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The first letter of the Hebrew alphabet is called “Aleph” or sometimes "Alef", which has no sound by itself. It is silent at the end of a word and combines with a vowel to form a sound at the beginning or middle of a word.
The Aleph has a numerical value of one, and replaces the number 1 (one) as the subchapter heading throughout the Torah and Tanakh.
Classical Hebrew script (Ketav Ashurit) is the focus of these lessons. It is used to write Torah scrolls and is the written language used by Yeshua (Jesus) during the Second Temple period.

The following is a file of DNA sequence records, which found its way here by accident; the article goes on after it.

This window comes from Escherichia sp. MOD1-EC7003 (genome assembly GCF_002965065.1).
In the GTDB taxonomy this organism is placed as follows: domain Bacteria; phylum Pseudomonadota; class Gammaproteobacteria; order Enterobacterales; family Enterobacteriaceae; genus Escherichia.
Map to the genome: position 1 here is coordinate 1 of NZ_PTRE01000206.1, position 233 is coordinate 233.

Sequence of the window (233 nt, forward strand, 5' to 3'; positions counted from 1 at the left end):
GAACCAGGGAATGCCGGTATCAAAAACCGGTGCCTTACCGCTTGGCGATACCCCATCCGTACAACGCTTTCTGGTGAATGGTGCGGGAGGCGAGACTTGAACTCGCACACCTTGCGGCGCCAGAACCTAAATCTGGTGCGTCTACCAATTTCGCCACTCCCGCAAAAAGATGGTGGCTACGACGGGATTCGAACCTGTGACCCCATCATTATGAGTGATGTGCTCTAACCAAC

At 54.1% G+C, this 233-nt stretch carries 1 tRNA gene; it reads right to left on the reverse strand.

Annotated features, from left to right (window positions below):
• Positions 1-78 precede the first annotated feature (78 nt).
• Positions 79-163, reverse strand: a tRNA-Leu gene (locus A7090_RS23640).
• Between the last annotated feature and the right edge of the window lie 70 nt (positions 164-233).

Written Hebrew in Israel leaves out the Nikkud (vowel symbols). The word in context indicates how a letter should be pronounced. Also, modern Hebrew has many words which are not in the Torah/Tanakh, such as telephone. Hebrew script (cursive) is used widely throughout Israel, though it is not covered in these lessons.